Misunderstanding the Middle East

The world we live in today is torn by war, and rife with misunderstanding. There is much hatred and intolerance. In America there is an especially dark aura over a specific group of people — Arabs. As Americans, it seems that we almost fear anyone from the Middle East. At the very least, I feel it would be safe to say many people here in America distrust them. But theirs is actually a very rich and wonderful culture, and the people are happy, energetic individuals with a love for God, music and good food.

Since 9/11, and from a few similar incidents, the world has seen the face of Islamic terrorism. These acts are generally justified by the idea of “Jihad,” which means “struggle.” The news stations give little differentiation between Islam and Islamic Fundamentalists, or extremists. The result is, unfortunately, that the generally peaceful and pleasant religion of Islam, and all of its followers, are incorrectly labeled to be anti-American “Jihadists.” There is a similar situation that has arisen locally, between Mormons and the Mormon Fundamentalists that practice polygamy and dress like it is still the 19th century. The result, of course, being that people in general, educated only by what they see on the news, think that all Mormons must have multiple wives.

While living in Madagascar, I came in contact with many members of the Islamic faith who struck me as the nicest and most sociable people I had ever met. I have since met and developed deep friendships with various Muslim individuals. I have learned several things about which I was previously ignorant, but are nevertheless important to understand.

First, not all Arabs are Muslim. There are many people from all over the Middle East that are of Arab ethnicity, but are Jewish and Christian as well. There are also varying degrees of strictness in different countries. Some countries, like Saudi Arabia, are extremely restrictive of women’s rights and enforce heavily religious laws. Egypt, on the other hand, tends to be more relaxed in its enforcement of religious standards in the secular realm.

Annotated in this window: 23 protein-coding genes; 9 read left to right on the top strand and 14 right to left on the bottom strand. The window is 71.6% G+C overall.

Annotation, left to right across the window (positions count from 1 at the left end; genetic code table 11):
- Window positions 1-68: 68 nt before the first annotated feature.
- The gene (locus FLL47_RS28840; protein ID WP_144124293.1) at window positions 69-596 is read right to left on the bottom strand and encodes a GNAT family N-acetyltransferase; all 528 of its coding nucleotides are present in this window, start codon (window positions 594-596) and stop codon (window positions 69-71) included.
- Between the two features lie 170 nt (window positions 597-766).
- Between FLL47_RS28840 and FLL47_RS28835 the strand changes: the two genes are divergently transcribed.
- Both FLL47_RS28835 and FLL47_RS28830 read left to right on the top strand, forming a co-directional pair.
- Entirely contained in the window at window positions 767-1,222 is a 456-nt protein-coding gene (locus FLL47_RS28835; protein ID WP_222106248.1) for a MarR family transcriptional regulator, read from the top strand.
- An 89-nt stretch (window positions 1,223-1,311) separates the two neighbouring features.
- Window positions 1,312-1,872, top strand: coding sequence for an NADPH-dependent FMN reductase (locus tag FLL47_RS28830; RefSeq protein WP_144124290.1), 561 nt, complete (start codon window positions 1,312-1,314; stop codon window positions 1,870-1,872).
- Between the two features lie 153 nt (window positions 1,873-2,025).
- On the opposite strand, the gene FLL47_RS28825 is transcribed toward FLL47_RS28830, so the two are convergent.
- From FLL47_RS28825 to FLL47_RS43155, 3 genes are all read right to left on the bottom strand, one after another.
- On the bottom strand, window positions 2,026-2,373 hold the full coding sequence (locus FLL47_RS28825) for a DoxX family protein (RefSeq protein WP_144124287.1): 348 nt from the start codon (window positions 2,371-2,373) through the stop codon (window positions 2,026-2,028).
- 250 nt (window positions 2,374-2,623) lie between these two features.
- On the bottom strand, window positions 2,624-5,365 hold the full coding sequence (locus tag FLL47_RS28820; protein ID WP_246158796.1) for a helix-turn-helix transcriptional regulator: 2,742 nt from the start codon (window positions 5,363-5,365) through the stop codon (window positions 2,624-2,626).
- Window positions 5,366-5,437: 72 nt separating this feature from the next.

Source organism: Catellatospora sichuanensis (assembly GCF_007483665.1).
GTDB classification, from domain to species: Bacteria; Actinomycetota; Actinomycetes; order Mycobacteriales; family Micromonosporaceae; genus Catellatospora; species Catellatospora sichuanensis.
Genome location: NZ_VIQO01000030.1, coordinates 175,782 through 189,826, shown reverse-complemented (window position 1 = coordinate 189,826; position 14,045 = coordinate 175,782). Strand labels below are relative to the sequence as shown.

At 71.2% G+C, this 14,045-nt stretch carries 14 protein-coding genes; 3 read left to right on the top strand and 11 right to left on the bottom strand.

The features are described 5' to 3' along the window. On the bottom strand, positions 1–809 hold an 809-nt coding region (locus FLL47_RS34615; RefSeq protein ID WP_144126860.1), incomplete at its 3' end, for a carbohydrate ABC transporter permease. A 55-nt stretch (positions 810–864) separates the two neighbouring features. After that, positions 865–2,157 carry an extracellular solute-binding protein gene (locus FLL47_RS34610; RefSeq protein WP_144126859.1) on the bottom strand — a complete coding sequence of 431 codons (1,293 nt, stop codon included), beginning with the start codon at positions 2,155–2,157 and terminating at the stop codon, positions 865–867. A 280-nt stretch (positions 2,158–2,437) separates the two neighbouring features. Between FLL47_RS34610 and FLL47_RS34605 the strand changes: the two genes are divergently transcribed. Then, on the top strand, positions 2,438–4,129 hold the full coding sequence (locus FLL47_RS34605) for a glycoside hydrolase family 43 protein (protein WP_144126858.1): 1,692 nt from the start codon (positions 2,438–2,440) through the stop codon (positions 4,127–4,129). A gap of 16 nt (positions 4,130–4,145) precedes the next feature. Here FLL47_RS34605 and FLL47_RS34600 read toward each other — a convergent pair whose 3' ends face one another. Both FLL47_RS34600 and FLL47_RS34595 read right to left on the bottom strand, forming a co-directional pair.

The Middle East has some of the richest culture and history of anywhere on earth. This could be because it includes the region that is often referred to as “the cradle of civilization.” Many of the historical sites and cities we learn about in school and in the Bible are located in the Middle East. Babylon and Nineveh are in Iraq; Mount Sinai is in Egypt, along with the pyramids and all the ancient Pharaohs; and Jerusalem is in Israel. These cultures have been thriving for thousands of years, and as a result, have very colorful traditions, beautiful artwork and wonderful cuisine.

The people are friendly and inviting, and will go out of their way to help you with whatever you need. In fact, if you are visiting some houses in Iraq and you compliment something in the house, the family will feel obligated to give it to you and will be insulted if you don’t take it. Dancing and laughing are encouraged, and Islam also has many things in common with Mormonism, the dominant religion in this area. Neither religion is supposed to drink alcohol or engage in premarital sex, and smoking and other activities are discouraged on the basis that “…he [the Prophet] commands them what is just, and forbids them what is evil; he allows them as lawful what is good, and prohibits them from what is bad…”

There is so much more to the Middle East than war and Jihad. It is a fascinating culture and a different perspective. If you are from the Middle East or would like to learn more about the Middle East or Arabic, or Islam, or anything related, or just want to have some fun, come join us at the Middle Eastern Cultural Studies Club. Contact us at (321) 506-0109, or email Mrsamuels5@hotmail.com.

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